A best friend tells you when you are full of shit. She tells you ‘if you audition for American Idol, you’ll be on the blooper reel’. She also will support you when you insist on auditioning anyway.
A best friend will cheer you on when you need the encouragement to block out the haters, but he won’t simply tell you what you want to hear, he will challenge you to be better.
Over the course of my life I’ve been blessed with many best friends and they have been my rock and support. They are who I call when I’ve had a breakup, who I celebrate with when I get a promotion. They are the source of wisdom and perspective when I’ve faced difficult decisions like where to move or what new fields to look into. They help me refine the answer to the questions ‘Where am I going?’ and ‘What am I even doing with my life?’
Businesses don’t have best friends. They are surrounded on all sides by enemies so much so that they read books on war and military strategy in order to learn how to defend themselves against attack or go on the warpath themselves. I’ve spent my time on the MBA and before as an independent consultant trying to figure out why a company would hire a consulting firm.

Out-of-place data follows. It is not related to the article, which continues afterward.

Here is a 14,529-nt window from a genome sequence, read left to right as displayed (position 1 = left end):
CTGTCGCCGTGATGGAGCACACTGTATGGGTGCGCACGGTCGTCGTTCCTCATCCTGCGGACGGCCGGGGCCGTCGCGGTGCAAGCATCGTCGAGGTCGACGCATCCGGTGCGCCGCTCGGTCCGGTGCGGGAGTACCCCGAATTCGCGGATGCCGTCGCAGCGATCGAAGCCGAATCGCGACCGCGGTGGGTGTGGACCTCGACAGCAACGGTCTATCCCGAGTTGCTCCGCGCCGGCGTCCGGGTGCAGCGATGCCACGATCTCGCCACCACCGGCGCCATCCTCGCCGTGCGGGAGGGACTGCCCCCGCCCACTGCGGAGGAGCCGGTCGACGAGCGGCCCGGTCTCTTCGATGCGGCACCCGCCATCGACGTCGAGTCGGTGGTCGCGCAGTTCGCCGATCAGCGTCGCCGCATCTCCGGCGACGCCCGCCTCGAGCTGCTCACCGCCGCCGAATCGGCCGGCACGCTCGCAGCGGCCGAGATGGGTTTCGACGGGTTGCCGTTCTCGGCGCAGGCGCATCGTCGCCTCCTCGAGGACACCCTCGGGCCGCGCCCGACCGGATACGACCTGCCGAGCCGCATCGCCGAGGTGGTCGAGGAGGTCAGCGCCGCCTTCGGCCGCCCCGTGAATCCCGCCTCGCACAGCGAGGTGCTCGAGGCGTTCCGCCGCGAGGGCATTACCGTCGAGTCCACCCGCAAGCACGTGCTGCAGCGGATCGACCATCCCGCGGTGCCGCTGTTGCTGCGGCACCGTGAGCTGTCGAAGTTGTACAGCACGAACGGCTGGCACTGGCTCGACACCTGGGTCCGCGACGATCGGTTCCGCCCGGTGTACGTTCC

At first I thought it was for liability protection, as in ‘if this plan fails we can blame it on the consultants and I can keep my job’. Then I thought it’s because they lack key capabilities. Both are true to an extent.
But as I’ve spent time in-house with a strategy consulting firm I think the reality is, businesses need a best friend. Someone who will tell them honestly that what they are planning is a bad idea, and if they still decide to go through with it will build a plan to succeed as best they can.
So now that I’m living in London, when I get asked the question moving forward ‘So what do you do’ I may just say that I’m business’ best friend, with all the good and bad that implies.